One of the interesting consequences of Brexit, later this week, is that the UK government has decided that the country won’t be adopting a new piece of EU copyright legislation (for which it voted as a member of the Union in early 2019).
Article 13 of The European Union Directive on Copyright in the Digital Single Market passed into European legislation last April. The UK was amongst the thirteen nations which supported that passage of law. But after Brexit, when the UK exits the EU on Friday 31st January, the UK itself will not be adopting the law – though the government maintains that it is still in favour of the EU legislation’s overall aims.
The European Union Directive on Copyright in the Digital Single Market necessitates online platforms filtering or removing copyrighted material from their websites. We all use our smartphones to check social media and content-heavy websites, so what would change? The Directive would make online platforms liable for copyright infringements and – in theory – direct revenue from tech giants towards the creators themselves, ie. artists and journalists.
In short, any websites which host large amounts of user-generated content (so YouTube, Twitter, Facebook, Pinterest and Instagram etc) are liable for taking down that content if it established to infringe copyright, or to pay the creators of it for it.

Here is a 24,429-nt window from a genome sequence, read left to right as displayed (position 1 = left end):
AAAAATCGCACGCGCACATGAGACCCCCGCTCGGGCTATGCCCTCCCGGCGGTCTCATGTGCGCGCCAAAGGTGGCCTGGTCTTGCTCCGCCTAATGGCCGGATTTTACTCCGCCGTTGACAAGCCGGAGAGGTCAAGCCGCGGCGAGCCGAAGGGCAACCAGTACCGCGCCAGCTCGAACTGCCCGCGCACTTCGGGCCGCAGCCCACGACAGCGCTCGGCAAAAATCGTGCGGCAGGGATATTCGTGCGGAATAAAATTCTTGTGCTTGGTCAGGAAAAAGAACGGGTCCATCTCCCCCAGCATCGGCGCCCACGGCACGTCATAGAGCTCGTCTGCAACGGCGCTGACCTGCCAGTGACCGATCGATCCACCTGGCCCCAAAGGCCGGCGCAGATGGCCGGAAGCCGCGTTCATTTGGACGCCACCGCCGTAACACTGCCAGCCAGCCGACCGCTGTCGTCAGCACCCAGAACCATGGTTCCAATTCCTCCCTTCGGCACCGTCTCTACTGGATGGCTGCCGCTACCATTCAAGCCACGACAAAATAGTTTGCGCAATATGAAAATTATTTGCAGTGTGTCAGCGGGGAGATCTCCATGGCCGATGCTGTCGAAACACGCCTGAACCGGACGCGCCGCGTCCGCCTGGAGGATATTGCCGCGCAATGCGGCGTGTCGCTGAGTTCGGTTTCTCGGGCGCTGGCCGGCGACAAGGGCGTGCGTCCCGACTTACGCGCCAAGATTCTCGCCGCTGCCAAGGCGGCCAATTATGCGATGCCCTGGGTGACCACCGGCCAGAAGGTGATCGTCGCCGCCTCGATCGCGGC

It’s clear that this very difficult law was set down as some sort of way to protect content creators, and address the contentious issue of those creators having been removed from the payment chain while tech companies have built themselves multi-million dollar markets based on their work.
The technology required to scan and filter does exist, of course. YouTube has been running content recognition algorithms (basically a copyright system) for around a decade, allowing content creators to block or monetise their work on the platform.
Nobody can accurately predict how the EU Directive will actually be implemented and then play out for websites and content creators when it is enforced by member states (the deadline for doing so is mid-2021). But the UK is going it alone…
Chris Skidmore, current Minister for Universities, Science, Research and Innovation, said the UK doesn’t have the time to implement the new EU directive before the Brexit deadline for leaving the Union.
“The UK will not be required to implement the Directive, and the Government has no plans to do so,” said Skidmore. “Any future changes to the UK copyright framework will be considered as part of the usual domestic policy process.”
One thing is for certain – whether something resembling the exact Directive is implemented in the future or not, or is used as some sort of guideline, standard or general framework for the UK’s development of its own digital policies… Tech is not going away (hoorah) – so the internet is not going away either. And nor will myriad minefield issues surrounding it…